Thursday, May 17, 2012

Ethics of Food: Hungry for Justice

Did you hear about the man who was forced to leave an All-You-Can-Eat Buffett because he ate too much food?  You know you are too big for any britches when you are removed from a buffet.  While I skimmed the story I must admit I could not stomach to read the whole article.

I do know the man paid for a service, and that service was not delivered.  And I am sure the man gluttonously took advantage of their offer, but the restaurant should have at least given him a full refund, if he couldn't leave with a full belly.

 We American's sure like to eat, and apparently this man takes the cake on buffets.  We Americans also like to sue, which I was relieved to not yet hear of a pending lawsuit (but won't be surprised if one is filed).  Besides eating, and suing, we like to rectify wrongs, insure justice, calling out the power hungry institutions that take advantage of the little guys (and obese ones).  So this man decided to picket the restaurant.  This man decided to stand outside the restaurant with sign in his hand until he got his just desserts (he was finishing up appetizers when they escorted him out). 

If you allow me, I would like to digest this all for a moment.  Around the world 11,000 children die of hunger every day.  Millions go without food on a daily basis.  Parents watch their children waste away slowly and helplessly.  We live in a country where our complaints and picketing are reduced to not getting to eat all we want, when many don't get to eat what they need.  Why do we give such a story any credence?  Why do we seek out the little injustices when there are so many great one's happening throughout our world?  Why are we so focused on our full platters and never notice the empty plates of the poor?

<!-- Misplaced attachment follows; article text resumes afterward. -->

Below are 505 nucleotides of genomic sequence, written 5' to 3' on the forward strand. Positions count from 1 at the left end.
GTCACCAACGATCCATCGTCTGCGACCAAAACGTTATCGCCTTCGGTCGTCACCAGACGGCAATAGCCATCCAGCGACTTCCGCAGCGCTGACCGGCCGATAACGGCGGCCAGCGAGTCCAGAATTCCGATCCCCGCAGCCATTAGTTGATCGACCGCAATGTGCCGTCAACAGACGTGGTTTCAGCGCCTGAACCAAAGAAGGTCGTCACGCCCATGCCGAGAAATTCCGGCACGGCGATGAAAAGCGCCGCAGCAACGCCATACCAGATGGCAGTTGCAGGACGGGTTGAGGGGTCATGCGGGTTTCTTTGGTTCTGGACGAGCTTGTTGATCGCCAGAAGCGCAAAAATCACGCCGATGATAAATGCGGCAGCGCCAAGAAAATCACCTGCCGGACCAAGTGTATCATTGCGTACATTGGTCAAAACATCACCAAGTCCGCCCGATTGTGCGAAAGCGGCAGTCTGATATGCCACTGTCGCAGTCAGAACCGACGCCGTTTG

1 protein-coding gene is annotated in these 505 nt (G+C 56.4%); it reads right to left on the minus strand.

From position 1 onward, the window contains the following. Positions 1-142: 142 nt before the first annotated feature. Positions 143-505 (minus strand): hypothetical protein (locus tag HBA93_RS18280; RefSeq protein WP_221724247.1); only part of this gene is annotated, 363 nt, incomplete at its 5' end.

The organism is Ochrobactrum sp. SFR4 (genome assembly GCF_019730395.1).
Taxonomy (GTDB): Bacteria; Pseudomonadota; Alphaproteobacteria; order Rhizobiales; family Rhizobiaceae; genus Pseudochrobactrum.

Jesus says "blessed are those who hunger and thirst for righteousness, for they will be filled" (Matthew 5:6). 

11,000 children dying around the world, and 1/3 of children in our own country who suffer from insufficient food, are certainly hungering and thirsting for righteousness.  Yet, we have been blinded by the petty things of this world.
If those who hunger for righteousness now will be filled later, what about those who are full now?  What about us who turn the blind eye and eat our fill?  Will we who have the means but not the passion end up empty? 

 I believe the greatest injustice, and the first issue that needs to be addressed is the ethic and justice of food.  If we end terror, if we take down drug cartels, if we rectify the false promises of our business, if we construct amazing hospitals, cathedrals, and global markets, but we still watch children starve, will all our accomplishments please our maker?

Let us stop the charade.  Let us stop pretending that we don't get what we deserve in life, and let us turn our attention to those who have had nothing.  Let us be the ones who assure justice and bellies are filled.  Let us be caretakers of the children of God.

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